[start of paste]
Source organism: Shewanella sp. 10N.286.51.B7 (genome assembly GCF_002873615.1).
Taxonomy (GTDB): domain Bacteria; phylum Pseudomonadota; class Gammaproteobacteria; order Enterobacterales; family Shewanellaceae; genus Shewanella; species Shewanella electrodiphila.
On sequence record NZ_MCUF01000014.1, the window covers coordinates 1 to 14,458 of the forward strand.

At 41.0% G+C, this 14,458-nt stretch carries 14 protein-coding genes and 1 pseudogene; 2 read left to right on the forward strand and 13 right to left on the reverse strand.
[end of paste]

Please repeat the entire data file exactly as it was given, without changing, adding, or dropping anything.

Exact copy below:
Source organism: Shewanella sp. 10N.286.51.B7 (genome assembly GCF_002873615.1).
Taxonomy (GTDB): domain Bacteria; phylum Pseudomonadota; class Gammaproteobacteria; order Enterobacterales; family Shewanellaceae; genus Shewanella; species Shewanella electrodiphila.
On sequence record NZ_MCUF01000014.1, the window covers coordinates 1 to 14,458 of the forward strand.

At 41.0% G+C, this 14,458-nt stretch carries 14 protein-coding genes and 1 pseudogene; 2 read left to right on the forward strand and 13 right to left on the reverse strand.